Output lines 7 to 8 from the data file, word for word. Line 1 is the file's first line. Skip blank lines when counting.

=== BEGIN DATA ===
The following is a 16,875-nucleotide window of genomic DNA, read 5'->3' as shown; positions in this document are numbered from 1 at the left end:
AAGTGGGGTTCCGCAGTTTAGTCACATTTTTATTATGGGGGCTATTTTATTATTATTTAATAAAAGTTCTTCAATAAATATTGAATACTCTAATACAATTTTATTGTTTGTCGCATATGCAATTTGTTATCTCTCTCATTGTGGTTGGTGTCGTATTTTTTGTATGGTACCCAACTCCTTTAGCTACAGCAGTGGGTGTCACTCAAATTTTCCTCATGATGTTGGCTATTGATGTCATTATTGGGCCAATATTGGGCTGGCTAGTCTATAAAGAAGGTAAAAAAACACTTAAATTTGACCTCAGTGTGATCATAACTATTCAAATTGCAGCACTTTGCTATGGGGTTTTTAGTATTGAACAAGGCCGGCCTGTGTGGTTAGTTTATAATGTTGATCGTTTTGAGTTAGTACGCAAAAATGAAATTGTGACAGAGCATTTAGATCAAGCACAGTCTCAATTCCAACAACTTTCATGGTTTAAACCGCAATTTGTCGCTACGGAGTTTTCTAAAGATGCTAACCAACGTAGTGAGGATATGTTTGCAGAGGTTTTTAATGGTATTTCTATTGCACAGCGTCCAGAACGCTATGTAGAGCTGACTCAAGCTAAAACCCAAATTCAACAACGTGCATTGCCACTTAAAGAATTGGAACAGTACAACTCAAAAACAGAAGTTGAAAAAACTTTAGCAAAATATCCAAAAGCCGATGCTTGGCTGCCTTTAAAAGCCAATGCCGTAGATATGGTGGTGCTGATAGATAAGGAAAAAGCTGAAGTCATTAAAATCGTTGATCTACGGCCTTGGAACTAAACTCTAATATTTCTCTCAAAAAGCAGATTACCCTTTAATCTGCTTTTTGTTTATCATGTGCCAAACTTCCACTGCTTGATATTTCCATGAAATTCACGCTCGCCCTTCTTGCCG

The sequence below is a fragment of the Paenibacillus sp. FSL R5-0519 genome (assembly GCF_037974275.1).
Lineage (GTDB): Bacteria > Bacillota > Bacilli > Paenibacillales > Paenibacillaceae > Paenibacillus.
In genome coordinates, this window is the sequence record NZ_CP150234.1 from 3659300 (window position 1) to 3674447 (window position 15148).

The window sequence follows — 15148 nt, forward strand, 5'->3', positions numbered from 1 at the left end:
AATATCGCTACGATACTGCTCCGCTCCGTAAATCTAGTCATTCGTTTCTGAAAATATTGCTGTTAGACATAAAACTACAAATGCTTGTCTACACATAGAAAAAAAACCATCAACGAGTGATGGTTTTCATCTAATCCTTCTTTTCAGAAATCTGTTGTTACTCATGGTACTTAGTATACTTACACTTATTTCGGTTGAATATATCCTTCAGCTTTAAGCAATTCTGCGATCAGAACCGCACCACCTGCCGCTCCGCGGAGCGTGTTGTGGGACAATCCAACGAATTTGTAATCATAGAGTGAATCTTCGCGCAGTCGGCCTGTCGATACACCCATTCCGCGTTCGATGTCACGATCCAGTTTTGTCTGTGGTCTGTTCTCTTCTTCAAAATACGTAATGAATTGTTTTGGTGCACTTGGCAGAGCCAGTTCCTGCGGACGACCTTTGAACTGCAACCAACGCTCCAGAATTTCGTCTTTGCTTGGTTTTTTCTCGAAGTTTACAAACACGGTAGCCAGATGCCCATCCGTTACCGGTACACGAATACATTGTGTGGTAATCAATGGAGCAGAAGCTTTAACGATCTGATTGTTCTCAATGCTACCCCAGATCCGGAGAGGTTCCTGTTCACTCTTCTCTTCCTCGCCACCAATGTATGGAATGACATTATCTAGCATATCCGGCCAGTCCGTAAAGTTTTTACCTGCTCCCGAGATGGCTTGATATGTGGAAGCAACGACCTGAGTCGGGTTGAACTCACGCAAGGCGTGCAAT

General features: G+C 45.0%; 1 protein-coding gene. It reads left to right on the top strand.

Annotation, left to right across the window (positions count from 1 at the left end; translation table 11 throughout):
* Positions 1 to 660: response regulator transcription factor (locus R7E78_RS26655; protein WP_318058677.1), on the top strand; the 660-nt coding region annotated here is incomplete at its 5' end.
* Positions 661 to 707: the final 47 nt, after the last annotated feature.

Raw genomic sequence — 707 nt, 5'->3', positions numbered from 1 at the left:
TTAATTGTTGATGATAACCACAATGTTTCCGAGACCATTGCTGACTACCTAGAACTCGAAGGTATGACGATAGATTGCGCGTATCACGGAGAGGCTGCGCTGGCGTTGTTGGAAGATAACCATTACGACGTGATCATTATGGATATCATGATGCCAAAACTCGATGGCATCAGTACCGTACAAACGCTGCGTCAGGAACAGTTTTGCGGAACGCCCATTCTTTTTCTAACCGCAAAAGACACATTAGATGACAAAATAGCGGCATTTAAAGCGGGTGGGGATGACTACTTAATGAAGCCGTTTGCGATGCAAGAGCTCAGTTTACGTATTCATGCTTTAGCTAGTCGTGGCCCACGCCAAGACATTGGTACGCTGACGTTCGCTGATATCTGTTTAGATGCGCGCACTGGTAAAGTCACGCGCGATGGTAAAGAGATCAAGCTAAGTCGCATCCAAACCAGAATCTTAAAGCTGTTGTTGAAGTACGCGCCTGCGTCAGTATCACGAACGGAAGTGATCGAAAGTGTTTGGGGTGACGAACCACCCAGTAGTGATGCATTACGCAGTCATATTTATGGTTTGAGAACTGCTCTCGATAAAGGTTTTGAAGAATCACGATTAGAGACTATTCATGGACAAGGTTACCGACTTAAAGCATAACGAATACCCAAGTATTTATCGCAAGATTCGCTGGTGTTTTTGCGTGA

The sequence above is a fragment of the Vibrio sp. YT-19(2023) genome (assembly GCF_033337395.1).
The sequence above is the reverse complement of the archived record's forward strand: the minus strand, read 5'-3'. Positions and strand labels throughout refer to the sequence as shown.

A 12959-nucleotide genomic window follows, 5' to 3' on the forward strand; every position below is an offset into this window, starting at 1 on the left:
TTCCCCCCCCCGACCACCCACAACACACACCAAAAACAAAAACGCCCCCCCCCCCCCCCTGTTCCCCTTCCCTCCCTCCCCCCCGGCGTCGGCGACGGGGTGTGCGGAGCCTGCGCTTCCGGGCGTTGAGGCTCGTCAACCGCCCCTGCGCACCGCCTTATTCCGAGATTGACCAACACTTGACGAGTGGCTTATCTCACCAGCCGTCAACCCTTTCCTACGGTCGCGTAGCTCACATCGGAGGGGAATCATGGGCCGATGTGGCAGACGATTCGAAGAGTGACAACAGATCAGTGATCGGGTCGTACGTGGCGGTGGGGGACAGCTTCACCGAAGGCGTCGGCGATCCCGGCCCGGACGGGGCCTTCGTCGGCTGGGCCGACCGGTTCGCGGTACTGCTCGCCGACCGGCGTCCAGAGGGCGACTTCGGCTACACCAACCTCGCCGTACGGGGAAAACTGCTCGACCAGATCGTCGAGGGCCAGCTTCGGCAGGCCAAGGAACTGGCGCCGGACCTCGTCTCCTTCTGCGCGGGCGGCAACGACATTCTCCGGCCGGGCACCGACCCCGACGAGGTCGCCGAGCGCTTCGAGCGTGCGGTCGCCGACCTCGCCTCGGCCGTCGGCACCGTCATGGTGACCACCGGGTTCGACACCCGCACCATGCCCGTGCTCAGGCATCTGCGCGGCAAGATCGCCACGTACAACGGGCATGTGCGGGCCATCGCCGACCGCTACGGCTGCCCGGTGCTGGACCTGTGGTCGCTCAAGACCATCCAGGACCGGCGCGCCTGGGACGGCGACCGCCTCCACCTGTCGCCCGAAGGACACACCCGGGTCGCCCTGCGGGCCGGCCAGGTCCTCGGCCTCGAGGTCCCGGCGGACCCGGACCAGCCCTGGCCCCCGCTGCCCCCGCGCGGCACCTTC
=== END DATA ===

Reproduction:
AATATCGCTACGATACTGCTCCGCTCCGTAAATCTAGTCATTCGTTTCTGAAAATATTGCTGTTAGACATAAAACTACAAATGCTTGTCTACACATAGAAAAAAAACCATCAACGAGTGATGGTTTTCATCTAATCCTTCTTTTCAGAAATCTGTTGTTACTCATGGTACTTAGTATACTTACACTTATTTCGGTTGAATATATCCTTCAGCTTTAAGCAATTCTGCGATCAGAACCGCACCACCTGCCGCTCCGCGGAGCGTGTTGTGGGACAATCCAACGAATTTGTAATCATAGAGTGAATCTTCGCGCAGTCGGCCTGTCGATACACCCATTCCGCGTTCGATGTCACGATCCAGTTTTGTCTGTGGTCTGTTCTCTTCTTCAAAATACGTAATGAATTGTTTTGGTGCACTTGGCAGAGCCAGTTCCTGCGGACGACCTTTGAACTGCAACCAACGCTCCAGAATTTCGTCTTTGCTTGGTTTTTTCTCGAAGTTTACAAACACGGTAGCCAGATGCCCATCCGTTACCGGTACACGAATACATTGTGTGGTAATCAATGGAGCAGAAGCTTTAACGATCTGATTGTTCTCAATGCTACCCCAGATCCGGAGAGGTTCCTGTTCACTCTTCTCTTCCTCGCCACCAATGTATGGAATGACATTATCTAGCATATCCGGCCAGTCCGTAAAGTTTTTACCTGCTCCCGAGATGGCTTGATATGTGGAAGCAACGACCTGAGTCGGGTTGAACTCACGCAAGGCGTGCAAT

General features: G+C 45.0%; 1 protein-coding gene. It reads left to right on the top strand.